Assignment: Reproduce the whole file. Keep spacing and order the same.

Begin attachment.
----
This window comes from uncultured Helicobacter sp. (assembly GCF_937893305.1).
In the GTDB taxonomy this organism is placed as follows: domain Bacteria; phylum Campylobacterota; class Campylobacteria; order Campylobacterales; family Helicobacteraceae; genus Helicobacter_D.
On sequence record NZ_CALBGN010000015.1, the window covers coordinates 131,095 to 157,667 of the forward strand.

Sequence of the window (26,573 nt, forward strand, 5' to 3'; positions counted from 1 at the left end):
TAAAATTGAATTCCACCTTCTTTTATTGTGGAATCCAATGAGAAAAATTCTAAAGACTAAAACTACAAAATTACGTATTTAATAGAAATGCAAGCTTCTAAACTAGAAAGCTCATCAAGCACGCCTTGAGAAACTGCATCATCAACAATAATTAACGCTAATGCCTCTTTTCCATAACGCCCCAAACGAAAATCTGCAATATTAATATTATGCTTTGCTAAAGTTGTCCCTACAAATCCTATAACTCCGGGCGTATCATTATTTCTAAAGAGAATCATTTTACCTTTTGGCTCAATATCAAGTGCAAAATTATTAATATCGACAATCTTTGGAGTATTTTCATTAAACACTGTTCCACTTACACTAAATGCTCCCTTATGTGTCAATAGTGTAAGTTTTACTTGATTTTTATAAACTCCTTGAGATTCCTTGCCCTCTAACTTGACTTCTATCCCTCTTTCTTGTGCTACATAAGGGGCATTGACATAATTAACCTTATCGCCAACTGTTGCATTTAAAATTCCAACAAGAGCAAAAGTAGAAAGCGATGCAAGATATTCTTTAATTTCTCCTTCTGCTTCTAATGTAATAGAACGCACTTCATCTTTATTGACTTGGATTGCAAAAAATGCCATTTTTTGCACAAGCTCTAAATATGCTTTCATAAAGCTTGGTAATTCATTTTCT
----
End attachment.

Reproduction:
This window comes from uncultured Helicobacter sp. (assembly GCF_937893305.1).
In the GTDB taxonomy this organism is placed as follows: domain Bacteria; phylum Campylobacterota; class Campylobacteria; order Campylobacterales; family Helicobacteraceae; genus Helicobacter_D.
On sequence record NZ_CALBGN010000015.1, the window covers coordinates 131,095 to 157,667 of the forward strand.

Sequence of the window (26,573 nt, forward strand, 5' to 3'; positions counted from 1 at the left end):
TAAAATTGAATTCCACCTTCTTTTATTGTGGAATCCAATGAGAAAAATTCTAAAGACTAAAACTACAAAATTACGTATTTAATAGAAATGCAAGCTTCTAAACTAGAAAGCTCATCAAGCACGCCTTGAGAAACTGCATCATCAACAATAATTAACGCTAATGCCTCTTTTCCATAACGCCCCAAACGAAAATCTGCAATATTAATATTATGCTTTGCTAAAGTTGTCCCTACAAATCCTATAACTCCGGGCGTATCATTATTTCTAAAGAGAATCATTTTACCTTTTGGCTCAATATCAAGTGCAAAATTATTAATATCGACAATCTTTGGAGTATTTTCATTAAACACTGTTCCACTTACACTAAATGCTCCCTTATGTGTCAATAGTGTAAGTTTTACTTGATTTTTATAAACTCCTTGAGATTCCTTGCCCTCTAACTTGACTTCTATCCCTCTTTCTTGTGCTACATAAGGGGCATTGACATAATTAACCTTATCGCCAACTGTTGCATTTAAAATTCCAACAAGAGCAAAAGTAGAAAGCGATGCAAGATATTCTTTAATTTCTCCTTCTGCTTCTAATGTAATAGAACGCACTTCATCTTTATTGACTTGGATTGCAAAAAATGCCATTTTTTGCACAAGCTCTAAATATGCTTTCATAAAGCTTGGTAATTCATTTTCT